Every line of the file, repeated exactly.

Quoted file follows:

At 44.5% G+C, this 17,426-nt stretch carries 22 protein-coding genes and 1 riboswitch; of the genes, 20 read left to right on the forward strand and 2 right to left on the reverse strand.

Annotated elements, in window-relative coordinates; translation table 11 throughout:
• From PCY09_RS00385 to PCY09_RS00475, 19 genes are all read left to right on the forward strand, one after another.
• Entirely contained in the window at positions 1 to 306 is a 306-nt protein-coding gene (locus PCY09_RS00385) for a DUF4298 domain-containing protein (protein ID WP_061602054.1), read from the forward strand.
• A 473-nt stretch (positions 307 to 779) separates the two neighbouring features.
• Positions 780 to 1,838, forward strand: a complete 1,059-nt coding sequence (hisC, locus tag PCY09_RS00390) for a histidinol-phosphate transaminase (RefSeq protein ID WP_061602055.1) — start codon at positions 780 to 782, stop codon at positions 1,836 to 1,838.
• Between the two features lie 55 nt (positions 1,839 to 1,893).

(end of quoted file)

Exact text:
At 44.5% G+C, this 17,426-nt stretch carries 22 protein-coding genes and 1 riboswitch; of the genes, 20 read left to right on the forward strand and 2 right to left on the reverse strand.

Annotated elements, in window-relative coordinates; translation table 11 throughout:
• From PCY09_RS00385 to PCY09_RS00475, 19 genes are all read left to right on the forward strand, one after another.
• Entirely contained in the window at positions 1 to 306 is a 306-nt protein-coding gene (locus PCY09_RS00385) for a DUF4298 domain-containing protein (protein ID WP_061602054.1), read from the forward strand.
• A 473-nt stretch (positions 307 to 779) separates the two neighbouring features.
• Positions 780 to 1,838, forward strand: a complete 1,059-nt coding sequence (hisC, locus tag PCY09_RS00390) for a histidinol-phosphate transaminase (RefSeq protein ID WP_061602055.1) — start codon at positions 780 to 782, stop codon at positions 1,836 to 1,838.
• Between the two features lie 55 nt (positions 1,839 to 1,893).